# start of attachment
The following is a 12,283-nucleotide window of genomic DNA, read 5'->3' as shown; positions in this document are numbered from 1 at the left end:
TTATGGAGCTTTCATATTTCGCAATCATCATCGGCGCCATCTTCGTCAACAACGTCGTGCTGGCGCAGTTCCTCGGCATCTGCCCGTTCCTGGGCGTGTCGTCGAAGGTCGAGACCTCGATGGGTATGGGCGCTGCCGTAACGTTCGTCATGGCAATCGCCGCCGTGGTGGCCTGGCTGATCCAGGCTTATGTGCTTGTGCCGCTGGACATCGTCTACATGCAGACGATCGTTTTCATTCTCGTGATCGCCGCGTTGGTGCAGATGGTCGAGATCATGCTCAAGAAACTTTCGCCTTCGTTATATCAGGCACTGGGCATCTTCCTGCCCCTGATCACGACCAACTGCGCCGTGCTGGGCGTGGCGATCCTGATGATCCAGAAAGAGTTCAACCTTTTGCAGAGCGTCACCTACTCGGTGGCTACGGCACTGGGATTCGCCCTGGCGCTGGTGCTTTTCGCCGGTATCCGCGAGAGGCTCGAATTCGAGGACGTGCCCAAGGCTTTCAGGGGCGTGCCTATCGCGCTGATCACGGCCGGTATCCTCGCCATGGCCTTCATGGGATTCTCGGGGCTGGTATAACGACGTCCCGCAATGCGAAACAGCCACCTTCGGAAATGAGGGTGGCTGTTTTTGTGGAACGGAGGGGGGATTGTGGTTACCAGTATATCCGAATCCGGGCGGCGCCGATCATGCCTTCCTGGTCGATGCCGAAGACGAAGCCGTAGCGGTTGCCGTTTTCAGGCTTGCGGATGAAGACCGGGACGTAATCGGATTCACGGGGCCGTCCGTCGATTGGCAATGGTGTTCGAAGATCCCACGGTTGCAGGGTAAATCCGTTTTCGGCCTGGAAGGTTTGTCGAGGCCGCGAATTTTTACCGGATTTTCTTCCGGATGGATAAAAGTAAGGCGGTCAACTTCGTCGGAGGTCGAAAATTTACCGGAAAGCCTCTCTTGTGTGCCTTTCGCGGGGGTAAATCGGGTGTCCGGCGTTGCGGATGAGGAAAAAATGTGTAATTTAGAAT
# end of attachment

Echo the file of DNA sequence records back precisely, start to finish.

The following is a 12,283-nucleotide window of genomic DNA, read 5'->3' as shown; positions in this document are numbered from 1 at the left end:
TTATGGAGCTTTCATATTTCGCAATCATCATCGGCGCCATCTTCGTCAACAACGTCGTGCTGGCGCAGTTCCTCGGCATCTGCCCGTTCCTGGGCGTGTCGTCGAAGGTCGAGACCTCGATGGGTATGGGCGCTGCCGTAACGTTCGTCATGGCAATCGCCGCCGTGGTGGCCTGGCTGATCCAGGCTTATGTGCTTGTGCCGCTGGACATCGTCTACATGCAGACGATCGTTTTCATTCTCGTGATCGCCGCGTTGGTGCAGATGGTCGAGATCATGCTCAAGAAACTTTCGCCTTCGTTATATCAGGCACTGGGCATCTTCCTGCCCCTGATCACGACCAACTGCGCCGTGCTGGGCGTGGCGATCCTGATGATCCAGAAAGAGTTCAACCTTTTGCAGAGCGTCACCTACTCGGTGGCTACGGCACTGGGATTCGCCCTGGCGCTGGTGCTTTTCGCCGGTATCCGCGAGAGGCTCGAATTCGAGGACGTGCCCAAGGCTTTCAGGGGCGTGCCTATCGCGCTGATCACGGCCGGTATCCTCGCCATGGCCTTCATGGGATTCTCGGGGCTGGTATAACGACGTCCCGCAATGCGAAACAGCCACCTTCGGAAATGAGGGTGGCTGTTTTTGTGGAACGGAGGGGGGATTGTGGTTACCAGTATATCCGAATCCGGGCGGCGCCGATCATGCCTTCCTGGTCGATGCCGAAGACGAAGCCGTAGCGGTTGCCGTTTTCAGGCTTGCGGATGAAGACCGGGACGTAATCGGATTCACGGGGCCGTCCGTCGATTGGCAATGGTGTTCGAAGATCCCACGGTTGCAGGGTAAATCCGTTTTCGGCCTGGAAGGTTTGTCGAGGCCGCGAATTTTTACCGGATTTTCTTCCGGATGGATAAAAGTAAGGCGGTCAACTTCGTCGGAGGTCGAAAATTTACCGGAAAGCCTCTCTTGTGTGCCTTTCGCGGGGGTAAATCGGGTGTCCGGCGTTGCGGATGAGGAAAAAATGTGTAATTTAGAAT